on Time Management for more


It is easy to get caught up in a problem or a
narrow view of something you are doing, and
to lose perspective and feel that a failure or
roadblock is a catastrophe. Discussing your
problems with a trusted, empathic friend can
allow you to gain new perspective and can
allow you to move out of what might seem like
an isolated and negative internal world. The
act of verbalizing your concerns and putting
them together will often help give you a sense
of control.


Relaxation techniques are extremely valuable
tools in stress management. Most of the
techniques like meditation, self-hypnosis, and
deep muscle relaxation work in a similar
fashion. They make it possible for you to spend
a short period of time in a state of profound
relaxation. In this state both the body and the
mind are at rest and the outside world is
screened out for a period of time. The practice
of one of these techniques on a regular basis
can provide a wonderfully calming and relaxing
feeling that seems to have a lasting effect for
many people. Your energy level and ability to
cope with the external world are replenished.
Practitioners and researchers have reported
many positive life effects from the regular
practice of one of these techniques.

You may want to take a course or read about
one of these techniques. The Counseling
Center, as well as various other campus
agencies, offer stress management groups.
These techniques easy to learn, but can be
difficult to fit into your schedule. If you don't
have an opportunity to get instruction, just
practice sitting quietly for 15 minutes, with no
interruptions. Let yourself relax by focusing on
something peaceful a beautiful scene at the
beach or in the mountains, for example.
Sometimes it is your negative thoughts or
worries that create tension. You can practice
"thought stopping techniques" and learn how to
use positive self-talk to cope with stress. Even
simple interruption can help. Stop and take a
purposeful 10-minute break. Go for a walk,
breathe deeply, call a friend, put on some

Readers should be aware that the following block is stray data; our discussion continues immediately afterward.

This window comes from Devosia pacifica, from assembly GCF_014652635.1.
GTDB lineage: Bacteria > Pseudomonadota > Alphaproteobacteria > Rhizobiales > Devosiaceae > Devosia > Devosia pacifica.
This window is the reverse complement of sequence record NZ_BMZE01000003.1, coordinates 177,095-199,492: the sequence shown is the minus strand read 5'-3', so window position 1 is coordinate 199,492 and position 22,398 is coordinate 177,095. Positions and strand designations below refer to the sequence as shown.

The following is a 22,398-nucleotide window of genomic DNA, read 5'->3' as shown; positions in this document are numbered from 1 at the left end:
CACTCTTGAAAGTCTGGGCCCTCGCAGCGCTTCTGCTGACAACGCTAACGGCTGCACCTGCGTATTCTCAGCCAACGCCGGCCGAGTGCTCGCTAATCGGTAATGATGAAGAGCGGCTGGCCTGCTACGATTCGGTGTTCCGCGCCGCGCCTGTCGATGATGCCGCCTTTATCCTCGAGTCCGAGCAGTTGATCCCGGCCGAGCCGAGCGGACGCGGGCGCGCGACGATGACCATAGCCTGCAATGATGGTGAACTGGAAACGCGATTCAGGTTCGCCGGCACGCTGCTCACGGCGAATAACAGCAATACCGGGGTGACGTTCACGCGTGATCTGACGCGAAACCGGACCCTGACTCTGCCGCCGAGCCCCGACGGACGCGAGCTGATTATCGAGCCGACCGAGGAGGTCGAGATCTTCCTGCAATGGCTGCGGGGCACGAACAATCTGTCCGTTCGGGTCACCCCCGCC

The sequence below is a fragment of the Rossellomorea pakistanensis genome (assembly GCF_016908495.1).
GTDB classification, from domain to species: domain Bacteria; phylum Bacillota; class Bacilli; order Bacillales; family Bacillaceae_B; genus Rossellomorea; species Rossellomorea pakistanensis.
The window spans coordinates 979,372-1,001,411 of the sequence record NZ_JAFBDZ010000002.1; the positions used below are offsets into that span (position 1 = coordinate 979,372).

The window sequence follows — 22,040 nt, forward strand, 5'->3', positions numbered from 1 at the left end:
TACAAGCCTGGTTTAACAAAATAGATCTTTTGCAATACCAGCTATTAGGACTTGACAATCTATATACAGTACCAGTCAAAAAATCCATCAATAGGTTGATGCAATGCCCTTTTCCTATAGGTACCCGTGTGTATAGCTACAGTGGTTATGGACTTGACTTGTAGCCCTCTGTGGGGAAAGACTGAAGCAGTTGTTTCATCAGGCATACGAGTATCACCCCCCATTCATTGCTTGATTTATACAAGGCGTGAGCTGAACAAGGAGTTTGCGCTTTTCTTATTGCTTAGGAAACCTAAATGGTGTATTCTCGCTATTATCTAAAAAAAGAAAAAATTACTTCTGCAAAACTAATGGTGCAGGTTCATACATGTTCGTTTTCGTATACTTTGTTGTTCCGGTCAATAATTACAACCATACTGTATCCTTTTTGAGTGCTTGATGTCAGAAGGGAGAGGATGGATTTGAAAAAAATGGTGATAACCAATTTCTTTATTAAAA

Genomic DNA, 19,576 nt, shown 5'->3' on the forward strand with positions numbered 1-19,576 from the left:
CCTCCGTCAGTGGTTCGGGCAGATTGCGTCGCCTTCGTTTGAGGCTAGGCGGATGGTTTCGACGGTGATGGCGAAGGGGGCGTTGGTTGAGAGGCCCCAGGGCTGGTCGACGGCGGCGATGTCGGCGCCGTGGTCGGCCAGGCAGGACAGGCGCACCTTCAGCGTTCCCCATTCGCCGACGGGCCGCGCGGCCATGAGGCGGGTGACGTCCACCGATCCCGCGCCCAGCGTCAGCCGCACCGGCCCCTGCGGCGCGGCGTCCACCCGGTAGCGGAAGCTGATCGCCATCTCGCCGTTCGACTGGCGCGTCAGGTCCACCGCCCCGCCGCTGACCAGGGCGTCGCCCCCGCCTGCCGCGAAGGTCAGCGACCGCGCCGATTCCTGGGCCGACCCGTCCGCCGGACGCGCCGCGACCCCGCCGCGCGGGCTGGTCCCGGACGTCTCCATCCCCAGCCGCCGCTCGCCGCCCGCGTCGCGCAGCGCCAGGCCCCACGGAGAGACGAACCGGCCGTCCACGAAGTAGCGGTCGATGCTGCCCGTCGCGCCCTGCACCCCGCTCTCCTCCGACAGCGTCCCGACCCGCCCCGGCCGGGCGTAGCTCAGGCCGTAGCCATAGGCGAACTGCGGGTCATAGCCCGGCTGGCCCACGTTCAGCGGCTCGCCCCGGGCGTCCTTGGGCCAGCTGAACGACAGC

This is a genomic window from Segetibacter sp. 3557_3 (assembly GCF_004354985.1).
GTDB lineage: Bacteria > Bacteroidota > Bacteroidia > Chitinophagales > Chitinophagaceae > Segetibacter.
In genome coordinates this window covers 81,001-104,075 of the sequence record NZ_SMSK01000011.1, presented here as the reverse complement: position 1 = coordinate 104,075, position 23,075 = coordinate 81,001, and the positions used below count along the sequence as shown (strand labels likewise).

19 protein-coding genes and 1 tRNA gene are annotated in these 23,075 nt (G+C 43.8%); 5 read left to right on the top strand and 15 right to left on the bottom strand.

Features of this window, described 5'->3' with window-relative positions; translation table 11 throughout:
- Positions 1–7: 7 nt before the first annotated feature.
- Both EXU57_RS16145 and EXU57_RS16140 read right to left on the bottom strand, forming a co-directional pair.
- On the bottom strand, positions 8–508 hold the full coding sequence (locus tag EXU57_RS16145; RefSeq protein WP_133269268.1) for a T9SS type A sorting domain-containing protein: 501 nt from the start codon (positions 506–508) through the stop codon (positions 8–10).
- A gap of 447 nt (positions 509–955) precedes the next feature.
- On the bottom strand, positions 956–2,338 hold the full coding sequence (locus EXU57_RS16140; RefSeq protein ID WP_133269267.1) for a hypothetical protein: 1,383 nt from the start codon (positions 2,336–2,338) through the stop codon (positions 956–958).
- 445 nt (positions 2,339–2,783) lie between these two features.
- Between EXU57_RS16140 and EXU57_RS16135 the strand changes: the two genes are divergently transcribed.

favorite music. Keep your sense of humor!
Remember, you can talk with a counselor to
learn more about how to develop these stress-
reducing skills.


Stress is often caused by general unhappiness and
a sense of aimlessness or lack of purpose. People
sometimes wind up making choices and living life
styles that really don't fit them. A student may be
studying accounting when he or she really wants to
be an artist, or he or she may have a wide circle of
friends, but not really have the kind of intimate
relationships that feel fulfilling.

Clarifying your values and deciding what you really
want out of your life, can help you feel better about
yourself and have that sense of satisfaction and
centeredness that helps you deal with the stresses
of life. This process is, of course, not easy. Most
of us are constantly growing and developing our
sense of self and our ideas about what we want
and how we want to live. A sense of spirituality
can help with this. You might find this with an
organized religion or it might be a more personal,
individual process. It may involve a sense of
oneness with nature, or it may be related to the
deep satisfaction gained from volunteer work that
really helps someone. Although each of us must
develop our own sense of well being and
spirituality, it does help to talk about these issues
with others, as a way of clarifying and challenging
our own ideas and beliefs.

James Archer, Ph.D., Christina Carroll, Ph.D., Authors
Jaquelyn Liss Resnick, Ph.D., Series Editor
Published by
University of Florida Counseling Center
301 Peabody Hall
(352) 392-1575

For students with disabilities, this publication is available in
alternate formats. Please contact the Counseling Center at
392-1575. Students with hearing or speech impairments,
please call the Florida Relay Service (FRS) at (800) 955-8771